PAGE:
Olusegun Elemo stated that “Resourcebenefits.ng leverages on technology to communicate these data in the most creative and simplified form to empower Nigerian citizens with necessary information required to demand accountability from public officials and institutions on extractive revenues collected. PLSI sees these payments to governments data as the game changing addition to Nigeria’s extractive industries.”
The launch of Resourcebenefits.ng demonstrates the value of payment-to-governments data to citizens in resources-rich countries as an informational and accountability tool. It also reinforces the need for more work on the part of extractive companies, regulators in the EU, Canada and Norway and Publish What You Pay coalition members to increase the awareness of and accessibility to such data.
Alexander Malden is a governance associate with the Natural Resource Governance Institute (NRGI).
By Miles Litvinoff, Publish What You Pay - United Kingdom
This post originally appeared on PublishWhatYouPay.org on June 25, 2018
PWYP UK’s short practical multi-lingual guide to accessing 90 UK-based extractive companies’ payments to governments reports is available now in English, French and Spanish.
More than 90 oil, gas and mining companies incorporated in the United Kingdom or listed on the London Stock Exchange (LSE) now publish their reports on payments to governments each year under UK law every year. Forty more extractive companies report in other European Union countries, 700 in Canada and 8 in Norway. Equivalent reporting legislation awaits implementation in the United States. Similar laws have been drafted and proposed in Switzerland, Ukraine and Australia. The UK government has recently concluded a positive initial review of its payments to governments regulations.
Publish What You Pay has campaigned for years for laws requiring extractive companies to disclose their payments to governments worldwide, country by country and project by project, every year, as a complement to the EITI. Now that we have a growing body of public mandatory payment data, it would be good to increase our use of the data.
New two-page guide from PWYP UK
To help PWYP coalitions, member organisations and others in civil society access and use the 90-plus UK-based extractive companies’ payments to governments reports, PWYP UK has produced a short practical multi-lingual guide to accessing these reports. The two-page guide is available in English, French and Spanish, with links to UK-incorporated company reports here and UK-listed (London Stock Exchange) company reports here.
The guide shows how to access data on payments made to governments in 2015, 2016 and 2017 all over the world. Companies that have published their payments this way include Aggregate Industries/LafargeHolcim, Anglo American, Antofagasta, BHP Billiton, BP, China Petroleum & Chemical (Sinopec), Gazprom, Glencore, Lonmin, Lukoil, Premier Oil, Randgold, Rio Tinto, Rosneft, Royal Dutch Shell, Seplat, Soco, South32, Total, Tullow and Vedanta.
As well as explaining how to access reports via the two official UK web portals, the guide also briefly explains NRGI’s www.resourceprojects.org portal. This provides access to mandatory payment data published across the EU (including in the UK) and in Canada and Norway.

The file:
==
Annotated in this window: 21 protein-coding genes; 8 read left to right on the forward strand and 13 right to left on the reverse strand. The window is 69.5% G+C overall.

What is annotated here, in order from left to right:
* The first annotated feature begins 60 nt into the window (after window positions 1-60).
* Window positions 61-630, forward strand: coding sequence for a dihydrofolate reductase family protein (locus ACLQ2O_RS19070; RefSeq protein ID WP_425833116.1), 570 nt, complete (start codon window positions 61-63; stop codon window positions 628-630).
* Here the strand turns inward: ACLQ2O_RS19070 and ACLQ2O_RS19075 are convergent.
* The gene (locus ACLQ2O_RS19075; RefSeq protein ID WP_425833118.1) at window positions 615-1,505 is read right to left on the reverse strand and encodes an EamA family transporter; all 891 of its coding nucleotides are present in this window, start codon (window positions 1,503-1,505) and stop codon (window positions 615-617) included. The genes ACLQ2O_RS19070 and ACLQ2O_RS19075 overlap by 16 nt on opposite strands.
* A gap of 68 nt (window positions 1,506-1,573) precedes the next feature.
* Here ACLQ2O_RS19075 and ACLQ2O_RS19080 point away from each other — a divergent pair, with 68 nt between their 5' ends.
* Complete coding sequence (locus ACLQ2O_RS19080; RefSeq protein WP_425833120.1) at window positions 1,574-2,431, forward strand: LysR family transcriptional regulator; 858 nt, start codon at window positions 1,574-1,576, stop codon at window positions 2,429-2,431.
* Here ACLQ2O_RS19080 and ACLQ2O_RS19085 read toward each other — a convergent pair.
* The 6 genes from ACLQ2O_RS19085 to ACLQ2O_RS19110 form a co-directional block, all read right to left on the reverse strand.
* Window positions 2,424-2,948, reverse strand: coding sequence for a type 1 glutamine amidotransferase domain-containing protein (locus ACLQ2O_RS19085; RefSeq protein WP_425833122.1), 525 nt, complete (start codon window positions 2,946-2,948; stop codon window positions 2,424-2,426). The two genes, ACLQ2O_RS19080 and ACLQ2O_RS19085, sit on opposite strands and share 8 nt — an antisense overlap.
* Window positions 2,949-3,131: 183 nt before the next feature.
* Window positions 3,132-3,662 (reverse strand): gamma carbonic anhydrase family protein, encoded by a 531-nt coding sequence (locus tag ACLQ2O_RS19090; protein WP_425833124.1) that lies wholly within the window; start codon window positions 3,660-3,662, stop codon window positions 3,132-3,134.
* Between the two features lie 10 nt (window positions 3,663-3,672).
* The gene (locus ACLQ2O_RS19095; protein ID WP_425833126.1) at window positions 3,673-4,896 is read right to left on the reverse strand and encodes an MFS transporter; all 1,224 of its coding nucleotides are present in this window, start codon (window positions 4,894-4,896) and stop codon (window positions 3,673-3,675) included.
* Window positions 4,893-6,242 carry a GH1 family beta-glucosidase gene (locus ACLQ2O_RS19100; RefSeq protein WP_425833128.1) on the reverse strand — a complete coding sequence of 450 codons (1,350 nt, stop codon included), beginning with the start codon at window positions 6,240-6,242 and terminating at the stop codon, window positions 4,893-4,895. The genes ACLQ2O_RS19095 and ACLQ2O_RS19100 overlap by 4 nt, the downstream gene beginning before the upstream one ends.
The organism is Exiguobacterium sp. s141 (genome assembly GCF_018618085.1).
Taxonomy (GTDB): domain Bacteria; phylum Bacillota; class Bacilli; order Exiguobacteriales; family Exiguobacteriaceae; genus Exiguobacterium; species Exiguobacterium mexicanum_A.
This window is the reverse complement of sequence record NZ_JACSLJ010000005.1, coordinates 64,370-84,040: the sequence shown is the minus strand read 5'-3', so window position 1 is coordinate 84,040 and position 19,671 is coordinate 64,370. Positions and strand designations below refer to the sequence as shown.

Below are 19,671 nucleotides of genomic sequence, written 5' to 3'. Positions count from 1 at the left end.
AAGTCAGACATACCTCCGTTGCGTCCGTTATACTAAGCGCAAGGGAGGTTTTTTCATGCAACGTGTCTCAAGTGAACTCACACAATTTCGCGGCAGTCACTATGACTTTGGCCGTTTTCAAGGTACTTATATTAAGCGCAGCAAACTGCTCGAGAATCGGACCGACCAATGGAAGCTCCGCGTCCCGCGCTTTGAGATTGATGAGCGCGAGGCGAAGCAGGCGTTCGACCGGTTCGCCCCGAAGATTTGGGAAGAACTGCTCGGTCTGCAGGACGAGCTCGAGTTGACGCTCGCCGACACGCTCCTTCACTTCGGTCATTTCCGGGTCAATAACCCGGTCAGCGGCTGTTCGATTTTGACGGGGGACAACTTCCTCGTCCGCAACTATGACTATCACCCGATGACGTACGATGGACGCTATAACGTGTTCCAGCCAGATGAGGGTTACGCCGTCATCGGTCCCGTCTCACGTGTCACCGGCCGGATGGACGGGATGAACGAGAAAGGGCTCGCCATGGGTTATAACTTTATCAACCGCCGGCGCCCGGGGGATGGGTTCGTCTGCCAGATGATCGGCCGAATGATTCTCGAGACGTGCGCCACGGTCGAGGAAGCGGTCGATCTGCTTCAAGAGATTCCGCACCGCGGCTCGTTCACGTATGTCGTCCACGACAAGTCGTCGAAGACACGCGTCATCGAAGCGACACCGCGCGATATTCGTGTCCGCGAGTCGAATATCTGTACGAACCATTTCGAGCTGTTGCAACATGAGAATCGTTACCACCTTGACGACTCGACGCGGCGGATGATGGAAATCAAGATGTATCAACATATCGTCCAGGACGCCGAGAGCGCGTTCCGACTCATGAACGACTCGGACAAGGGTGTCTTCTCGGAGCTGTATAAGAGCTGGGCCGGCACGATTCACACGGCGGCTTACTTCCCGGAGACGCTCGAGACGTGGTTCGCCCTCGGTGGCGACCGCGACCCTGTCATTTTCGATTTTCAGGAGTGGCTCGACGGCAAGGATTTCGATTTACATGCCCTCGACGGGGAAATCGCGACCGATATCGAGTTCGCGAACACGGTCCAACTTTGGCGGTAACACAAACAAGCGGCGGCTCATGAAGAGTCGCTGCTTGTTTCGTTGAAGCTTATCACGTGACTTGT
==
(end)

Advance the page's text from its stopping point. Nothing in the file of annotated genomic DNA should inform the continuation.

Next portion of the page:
Why should civil society access the reports and use the data?
Payments to governments reporting helps deter and prevent corruption and fiscal mismanagement. Companies that are required to publish their payments are less likely to enter into corrupt or questionable deals with governments. Governments are less likely to mismanage the revenues knowing that the money received is publicly reported.
Civil society can achieve more by understanding and publicising the payments made and reported by companies in particular countries and for specific projects. Knowledge empowers. If we detect surprising or questionable payments, we can call for the government and company involved to explain. We can use the data to help citizens and local communities judge if individual oil, gas or mining projects are good value and to demand accountability for how each government spends the money. This includes judging whether a project’s public revenues and how they are spent compensate fairly for negative social and environmental impacts at national or subnational level.
Fiscal transparency is also potentially a step towards greater transparency and accountability for extractive industry impacts on livelihoods, human rights and the environment. If we can also achieve full beneficial ownership disclosure and contract transparency (better still, open contracting) – as well as disclosure of payments to governments for the first sale oil, gas and minerals (commodity trading) – we will be well on the way to opening up the extractive sector.
The UK government, the European Commission and others have asked civil society for evidence that payments to governments reports really do help improve extractive industry governance and ultimately citizens’ lives. The more we can make this happen and demonstrate it is happening, the more secure will be the political achievement of opening up extractive company payments and government revenues to public scrutiny.
Data-based advocacy partnerships
Building on its 2016 Data Extractors project, PWYP UK is interested in working with other PWYP coalitions and members around the world to analyse payments and conduct data-based advocacy focused on UK-based extractive companies’ transparency reports. To discuss possible collaboration, please contact email@example.com in English, French or Spanish.